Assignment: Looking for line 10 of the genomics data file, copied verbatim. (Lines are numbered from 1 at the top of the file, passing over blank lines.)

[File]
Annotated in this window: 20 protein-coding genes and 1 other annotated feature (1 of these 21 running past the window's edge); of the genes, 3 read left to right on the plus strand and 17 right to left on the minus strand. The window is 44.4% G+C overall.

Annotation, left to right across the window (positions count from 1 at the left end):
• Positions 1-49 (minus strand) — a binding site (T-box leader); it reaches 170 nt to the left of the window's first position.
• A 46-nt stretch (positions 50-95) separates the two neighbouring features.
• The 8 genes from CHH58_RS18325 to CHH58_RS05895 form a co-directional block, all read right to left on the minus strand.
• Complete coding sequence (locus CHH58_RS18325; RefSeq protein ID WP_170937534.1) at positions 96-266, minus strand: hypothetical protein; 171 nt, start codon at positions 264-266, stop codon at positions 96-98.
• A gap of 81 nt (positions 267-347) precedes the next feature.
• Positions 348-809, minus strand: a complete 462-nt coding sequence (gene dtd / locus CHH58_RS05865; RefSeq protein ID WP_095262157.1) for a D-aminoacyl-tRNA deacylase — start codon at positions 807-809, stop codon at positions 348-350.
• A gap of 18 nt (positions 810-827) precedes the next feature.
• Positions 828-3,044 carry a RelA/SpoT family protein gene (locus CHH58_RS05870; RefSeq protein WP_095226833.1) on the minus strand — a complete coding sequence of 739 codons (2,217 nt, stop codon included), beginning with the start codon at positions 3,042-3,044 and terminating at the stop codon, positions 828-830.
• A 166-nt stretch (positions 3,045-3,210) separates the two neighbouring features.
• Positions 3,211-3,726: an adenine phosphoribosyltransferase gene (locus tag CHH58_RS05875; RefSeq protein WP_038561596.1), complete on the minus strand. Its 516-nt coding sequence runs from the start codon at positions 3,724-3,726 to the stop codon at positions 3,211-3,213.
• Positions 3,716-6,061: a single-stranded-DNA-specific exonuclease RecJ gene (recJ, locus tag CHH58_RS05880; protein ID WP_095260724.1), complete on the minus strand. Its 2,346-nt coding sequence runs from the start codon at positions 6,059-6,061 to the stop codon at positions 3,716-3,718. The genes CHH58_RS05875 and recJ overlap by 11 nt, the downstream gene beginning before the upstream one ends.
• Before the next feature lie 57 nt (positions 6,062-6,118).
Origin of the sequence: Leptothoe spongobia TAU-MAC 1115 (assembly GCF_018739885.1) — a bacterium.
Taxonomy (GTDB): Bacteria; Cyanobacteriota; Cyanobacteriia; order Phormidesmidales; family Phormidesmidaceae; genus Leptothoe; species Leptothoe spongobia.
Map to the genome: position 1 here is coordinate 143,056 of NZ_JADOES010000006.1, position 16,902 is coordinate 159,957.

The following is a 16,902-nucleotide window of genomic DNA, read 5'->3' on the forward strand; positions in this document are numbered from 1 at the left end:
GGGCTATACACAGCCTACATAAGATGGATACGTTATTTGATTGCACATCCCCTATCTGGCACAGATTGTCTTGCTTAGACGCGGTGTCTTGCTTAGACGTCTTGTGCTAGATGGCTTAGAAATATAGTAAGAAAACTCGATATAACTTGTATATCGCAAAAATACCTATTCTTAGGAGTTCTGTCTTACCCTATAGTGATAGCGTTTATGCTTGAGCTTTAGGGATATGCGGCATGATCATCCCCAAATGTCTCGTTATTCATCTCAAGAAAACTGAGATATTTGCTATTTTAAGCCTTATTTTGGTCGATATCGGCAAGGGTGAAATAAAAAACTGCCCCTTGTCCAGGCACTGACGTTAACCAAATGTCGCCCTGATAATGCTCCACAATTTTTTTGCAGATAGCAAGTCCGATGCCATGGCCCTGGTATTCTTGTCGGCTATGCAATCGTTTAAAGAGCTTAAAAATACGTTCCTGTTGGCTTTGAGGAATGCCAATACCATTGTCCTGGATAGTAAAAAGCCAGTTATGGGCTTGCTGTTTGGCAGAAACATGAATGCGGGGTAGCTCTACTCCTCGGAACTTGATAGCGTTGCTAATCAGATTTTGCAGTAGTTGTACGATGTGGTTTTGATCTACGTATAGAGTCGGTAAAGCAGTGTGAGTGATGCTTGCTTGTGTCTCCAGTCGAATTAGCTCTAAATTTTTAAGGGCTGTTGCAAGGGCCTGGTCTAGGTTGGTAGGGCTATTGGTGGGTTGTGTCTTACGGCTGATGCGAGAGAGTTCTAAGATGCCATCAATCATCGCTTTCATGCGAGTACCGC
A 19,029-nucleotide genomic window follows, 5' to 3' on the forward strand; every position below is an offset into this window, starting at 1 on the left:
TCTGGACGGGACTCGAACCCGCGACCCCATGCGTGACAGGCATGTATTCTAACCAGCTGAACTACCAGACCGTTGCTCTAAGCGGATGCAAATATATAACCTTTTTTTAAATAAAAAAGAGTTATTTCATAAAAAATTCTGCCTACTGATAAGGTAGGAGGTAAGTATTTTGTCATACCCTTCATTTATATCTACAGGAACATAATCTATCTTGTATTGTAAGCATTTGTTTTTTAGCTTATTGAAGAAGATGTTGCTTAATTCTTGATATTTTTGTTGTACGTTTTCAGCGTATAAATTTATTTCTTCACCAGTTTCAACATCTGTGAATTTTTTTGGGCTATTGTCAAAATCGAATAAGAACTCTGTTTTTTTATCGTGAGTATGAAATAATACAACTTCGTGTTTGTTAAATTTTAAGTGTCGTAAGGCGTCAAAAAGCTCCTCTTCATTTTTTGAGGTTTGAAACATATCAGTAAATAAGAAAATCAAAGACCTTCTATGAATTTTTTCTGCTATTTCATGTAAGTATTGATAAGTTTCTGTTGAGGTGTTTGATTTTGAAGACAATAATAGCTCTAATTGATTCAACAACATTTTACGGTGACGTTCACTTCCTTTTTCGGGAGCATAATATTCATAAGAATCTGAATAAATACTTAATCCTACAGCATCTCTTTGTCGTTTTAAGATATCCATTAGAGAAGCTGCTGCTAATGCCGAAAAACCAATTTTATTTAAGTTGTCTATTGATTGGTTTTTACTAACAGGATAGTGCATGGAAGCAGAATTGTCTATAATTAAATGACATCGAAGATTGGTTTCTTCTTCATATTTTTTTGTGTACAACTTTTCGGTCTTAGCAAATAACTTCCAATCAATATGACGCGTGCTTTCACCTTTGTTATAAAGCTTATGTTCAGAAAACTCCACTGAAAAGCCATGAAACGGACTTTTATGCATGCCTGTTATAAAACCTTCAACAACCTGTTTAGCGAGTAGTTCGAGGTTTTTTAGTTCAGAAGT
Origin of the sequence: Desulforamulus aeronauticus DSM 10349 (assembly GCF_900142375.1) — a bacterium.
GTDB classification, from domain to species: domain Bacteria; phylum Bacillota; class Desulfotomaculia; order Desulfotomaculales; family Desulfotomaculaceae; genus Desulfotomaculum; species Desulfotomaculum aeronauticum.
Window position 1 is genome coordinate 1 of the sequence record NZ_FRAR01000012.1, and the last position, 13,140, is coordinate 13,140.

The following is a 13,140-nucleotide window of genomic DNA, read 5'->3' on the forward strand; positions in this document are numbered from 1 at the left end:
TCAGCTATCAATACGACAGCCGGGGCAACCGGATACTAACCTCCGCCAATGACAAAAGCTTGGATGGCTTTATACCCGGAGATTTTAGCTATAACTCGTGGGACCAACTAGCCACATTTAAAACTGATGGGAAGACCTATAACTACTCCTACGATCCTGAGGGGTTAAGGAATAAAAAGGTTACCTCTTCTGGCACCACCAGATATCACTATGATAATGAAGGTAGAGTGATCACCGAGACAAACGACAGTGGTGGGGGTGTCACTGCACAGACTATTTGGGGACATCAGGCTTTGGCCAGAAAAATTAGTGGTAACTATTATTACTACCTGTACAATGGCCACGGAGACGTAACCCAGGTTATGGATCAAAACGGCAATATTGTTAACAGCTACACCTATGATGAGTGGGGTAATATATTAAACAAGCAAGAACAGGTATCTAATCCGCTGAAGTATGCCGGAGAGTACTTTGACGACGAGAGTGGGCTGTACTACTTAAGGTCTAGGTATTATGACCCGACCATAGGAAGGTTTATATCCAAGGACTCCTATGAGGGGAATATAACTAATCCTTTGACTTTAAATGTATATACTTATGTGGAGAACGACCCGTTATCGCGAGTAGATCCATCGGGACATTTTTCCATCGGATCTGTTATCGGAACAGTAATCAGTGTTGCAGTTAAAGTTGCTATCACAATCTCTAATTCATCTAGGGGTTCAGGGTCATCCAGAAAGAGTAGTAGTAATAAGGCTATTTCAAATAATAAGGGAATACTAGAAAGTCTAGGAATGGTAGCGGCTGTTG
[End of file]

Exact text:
• Positions 828-3,044 carry a RelA/SpoT family protein gene (locus CHH58_RS05870; RefSeq protein WP_095226833.1) on the minus strand — a complete coding sequence of 739 codons (2,217 nt, stop codon included), beginning with the start codon at positions 3,042-3,044 and terminating at the stop codon, positions 828-830.